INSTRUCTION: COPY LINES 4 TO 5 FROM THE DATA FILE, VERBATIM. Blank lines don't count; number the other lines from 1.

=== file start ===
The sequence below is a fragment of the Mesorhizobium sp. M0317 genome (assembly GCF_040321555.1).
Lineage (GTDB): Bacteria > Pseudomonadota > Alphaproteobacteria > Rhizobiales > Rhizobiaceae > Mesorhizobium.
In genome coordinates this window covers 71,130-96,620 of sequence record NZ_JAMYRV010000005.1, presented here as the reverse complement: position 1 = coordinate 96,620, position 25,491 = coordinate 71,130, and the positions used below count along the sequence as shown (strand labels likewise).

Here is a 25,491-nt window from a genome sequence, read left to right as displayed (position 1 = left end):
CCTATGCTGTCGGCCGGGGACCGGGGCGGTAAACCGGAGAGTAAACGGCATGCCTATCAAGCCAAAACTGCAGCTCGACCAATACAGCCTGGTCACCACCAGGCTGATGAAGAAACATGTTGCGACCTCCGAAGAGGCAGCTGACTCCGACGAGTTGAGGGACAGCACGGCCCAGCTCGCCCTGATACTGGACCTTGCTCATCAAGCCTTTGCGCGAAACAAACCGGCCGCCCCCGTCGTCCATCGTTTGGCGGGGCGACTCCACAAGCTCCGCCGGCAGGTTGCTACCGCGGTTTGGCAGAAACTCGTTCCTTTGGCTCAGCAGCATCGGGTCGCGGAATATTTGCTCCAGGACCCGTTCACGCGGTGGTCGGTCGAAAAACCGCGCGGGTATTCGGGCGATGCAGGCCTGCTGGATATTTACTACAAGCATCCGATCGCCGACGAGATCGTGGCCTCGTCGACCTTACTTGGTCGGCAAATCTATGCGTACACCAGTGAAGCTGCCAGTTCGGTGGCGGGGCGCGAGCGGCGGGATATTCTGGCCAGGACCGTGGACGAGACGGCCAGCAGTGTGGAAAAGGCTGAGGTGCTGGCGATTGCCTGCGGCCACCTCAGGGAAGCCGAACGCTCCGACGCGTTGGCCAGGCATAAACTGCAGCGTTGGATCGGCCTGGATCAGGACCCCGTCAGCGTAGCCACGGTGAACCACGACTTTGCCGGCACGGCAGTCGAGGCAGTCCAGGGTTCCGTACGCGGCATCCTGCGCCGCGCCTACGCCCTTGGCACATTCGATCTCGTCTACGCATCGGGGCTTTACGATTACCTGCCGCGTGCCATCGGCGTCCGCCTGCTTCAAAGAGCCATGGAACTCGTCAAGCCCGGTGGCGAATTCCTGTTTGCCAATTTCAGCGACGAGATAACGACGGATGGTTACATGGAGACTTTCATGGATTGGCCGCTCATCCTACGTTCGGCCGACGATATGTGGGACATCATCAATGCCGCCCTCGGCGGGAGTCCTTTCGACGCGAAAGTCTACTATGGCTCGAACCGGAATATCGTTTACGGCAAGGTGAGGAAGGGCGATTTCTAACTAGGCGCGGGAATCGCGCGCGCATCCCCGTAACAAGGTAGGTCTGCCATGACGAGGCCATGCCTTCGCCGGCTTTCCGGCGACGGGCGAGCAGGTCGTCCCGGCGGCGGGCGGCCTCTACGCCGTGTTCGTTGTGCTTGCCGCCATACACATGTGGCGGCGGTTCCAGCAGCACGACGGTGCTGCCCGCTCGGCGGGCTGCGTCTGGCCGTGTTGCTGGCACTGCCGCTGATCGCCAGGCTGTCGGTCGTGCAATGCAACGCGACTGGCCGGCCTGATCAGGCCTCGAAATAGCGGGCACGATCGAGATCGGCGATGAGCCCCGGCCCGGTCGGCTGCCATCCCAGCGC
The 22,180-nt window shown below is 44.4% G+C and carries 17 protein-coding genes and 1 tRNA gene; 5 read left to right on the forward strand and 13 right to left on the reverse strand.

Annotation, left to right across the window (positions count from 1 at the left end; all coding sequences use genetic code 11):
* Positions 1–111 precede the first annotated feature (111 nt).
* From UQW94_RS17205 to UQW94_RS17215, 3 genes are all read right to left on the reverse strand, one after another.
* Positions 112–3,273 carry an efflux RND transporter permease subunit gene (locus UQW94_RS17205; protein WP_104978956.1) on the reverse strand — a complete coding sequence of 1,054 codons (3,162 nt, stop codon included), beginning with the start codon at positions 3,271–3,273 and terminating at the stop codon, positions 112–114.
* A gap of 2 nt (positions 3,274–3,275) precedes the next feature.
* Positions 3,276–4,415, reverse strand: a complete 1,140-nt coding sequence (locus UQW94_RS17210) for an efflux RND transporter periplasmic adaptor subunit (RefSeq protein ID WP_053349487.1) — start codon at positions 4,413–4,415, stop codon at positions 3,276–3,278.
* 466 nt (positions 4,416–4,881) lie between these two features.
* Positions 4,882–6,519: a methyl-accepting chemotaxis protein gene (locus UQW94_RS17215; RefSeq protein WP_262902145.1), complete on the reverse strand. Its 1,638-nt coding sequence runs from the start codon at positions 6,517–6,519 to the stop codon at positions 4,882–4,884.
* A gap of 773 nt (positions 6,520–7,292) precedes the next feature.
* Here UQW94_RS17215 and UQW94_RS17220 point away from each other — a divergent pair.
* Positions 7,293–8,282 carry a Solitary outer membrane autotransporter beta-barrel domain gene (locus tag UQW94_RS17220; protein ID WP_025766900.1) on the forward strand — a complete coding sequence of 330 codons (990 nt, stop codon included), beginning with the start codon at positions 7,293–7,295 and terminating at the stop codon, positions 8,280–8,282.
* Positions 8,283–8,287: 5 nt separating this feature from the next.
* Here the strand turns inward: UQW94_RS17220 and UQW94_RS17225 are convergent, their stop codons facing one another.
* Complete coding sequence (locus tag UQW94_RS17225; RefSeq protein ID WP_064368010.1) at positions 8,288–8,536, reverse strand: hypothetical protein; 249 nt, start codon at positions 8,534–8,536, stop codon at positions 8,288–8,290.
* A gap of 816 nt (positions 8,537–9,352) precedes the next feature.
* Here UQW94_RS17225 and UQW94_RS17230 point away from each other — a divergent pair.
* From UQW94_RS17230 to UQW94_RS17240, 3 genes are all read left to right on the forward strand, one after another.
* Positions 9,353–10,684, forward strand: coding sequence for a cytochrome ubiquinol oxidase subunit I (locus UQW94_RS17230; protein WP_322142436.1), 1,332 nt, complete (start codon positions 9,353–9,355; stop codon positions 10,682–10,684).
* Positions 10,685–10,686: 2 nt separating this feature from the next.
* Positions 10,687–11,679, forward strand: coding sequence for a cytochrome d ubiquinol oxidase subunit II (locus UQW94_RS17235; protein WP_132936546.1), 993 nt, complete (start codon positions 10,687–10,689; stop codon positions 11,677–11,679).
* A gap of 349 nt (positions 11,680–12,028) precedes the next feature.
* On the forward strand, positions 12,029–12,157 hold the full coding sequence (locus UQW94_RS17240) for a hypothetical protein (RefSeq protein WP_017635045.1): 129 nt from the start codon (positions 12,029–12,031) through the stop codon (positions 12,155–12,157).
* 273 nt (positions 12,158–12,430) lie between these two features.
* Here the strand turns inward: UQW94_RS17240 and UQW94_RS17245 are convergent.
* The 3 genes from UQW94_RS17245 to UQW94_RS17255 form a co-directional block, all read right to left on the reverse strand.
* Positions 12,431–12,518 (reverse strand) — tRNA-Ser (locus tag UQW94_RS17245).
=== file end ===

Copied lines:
Here is a 25,491-nt window from a genome sequence, read left to right as displayed (position 1 = left end):
CCTATGCTGTCGGCCGGGGACCGGGGCGGTAAACCGGAGAGTAAACGGCATGCCTATCAAGCCAAAACTGCAGCTCGACCAATACAGCCTGGTCACCACCAGGCTGATGAAGAAACATGTTGCGACCTCCGAAGAGGCAGCTGACTCCGACGAGTTGAGGGACAGCACGGCCCAGCTCGCCCTGATACTGGACCTTGCTCATCAAGCCTTTGCGCGAAACAAACCGGCCGCCCCCGTCGTCCATCGTTTGGCGGGGCGACTCCACAAGCTCCGCCGGCAGGTTGCTACCGCGGTTTGGCAGAAACTCGTTCCTTTGGCTCAGCAGCATCGGGTCGCGGAATATTTGCTCCAGGACCCGTTCACGCGGTGGTCGGTCGAAAAACCGCGCGGGTATTCGGGCGATGCAGGCCTGCTGGATATTTACTACAAGCATCCGATCGCCGACGAGATCGTGGCCTCGTCGACCTTACTTGGTCGGCAAATCTATGCGTACACCAGTGAAGCTGCCAGTTCGGTGGCGGGGCGCGAGCGGCGGGATATTCTGGCCAGGACCGTGGACGAGACGGCCAGCAGTGTGGAAAAGGCTGAGGTGCTGGCGATTGCCTGCGGCCACCTCAGGGAAGCCGAACGCTCCGACGCGTTGGCCAGGCATAAACTGCAGCGTTGGATCGGCCTGGATCAGGACCCCGTCAGCGTAGCCACGGTGAACCACGACTTTGCCGGCACGGCAGTCGAGGCAGTCCAGGGTTCCGTACGCGGCATCCTGCGCCGCGCCTACGCCCTTGGCACATTCGATCTCGTCTACGCATCGGGGCTTTACGATTACCTGCCGCGTGCCATCGGCGTCCGCCTGCTTCAAAGAGCCATGGAACTCGTCAAGCCCGGTGGCGAATTCCTGTTTGCCAATTTCAGCGACGAGATAACGACGGATGGTTACATGGAGACTTTCATGGATTGGCCGCTCATCCTACGTTCGGCCGACGATATGTGGGACATCATCAATGCCGCCCTCGGCGGGAGTCCTTTCGACGCGAAAGTCTACTATGGCTCGAACCGGAATATCGTTTACGGCAAGGTGAGGAAGGGCGATTTCTAACTAGGCGCGGGAATCGCGCGCGCATCCCCGTAACAAGGTAGGTCTGCCATGACGAGGCCATGCCTTCGCCGGCTTTCCGGCGACGGGCGAGCAGGTCGTCCCGGCGGCGGGCGGCCTCTACGCCGTGTTCGTTGTGCTTGCCGCCATACACATGTGGCGGCGGTTCCAGCAGCACGACGGTGCTGCCCGCTCGGCGGGCTGCGTCTGGCCGTGTTGCTGGCACTGCCGCTGATCGCCAGGCTGTCGGTCGTGCAATGCAACGCGACTGGCCGGCCTGATCAGGCCTCGAAATAGCGGGCACGATCGAGATCGGCGATGAGCCCCGGCCCGGTCGGCTGCCATCCCAGCGC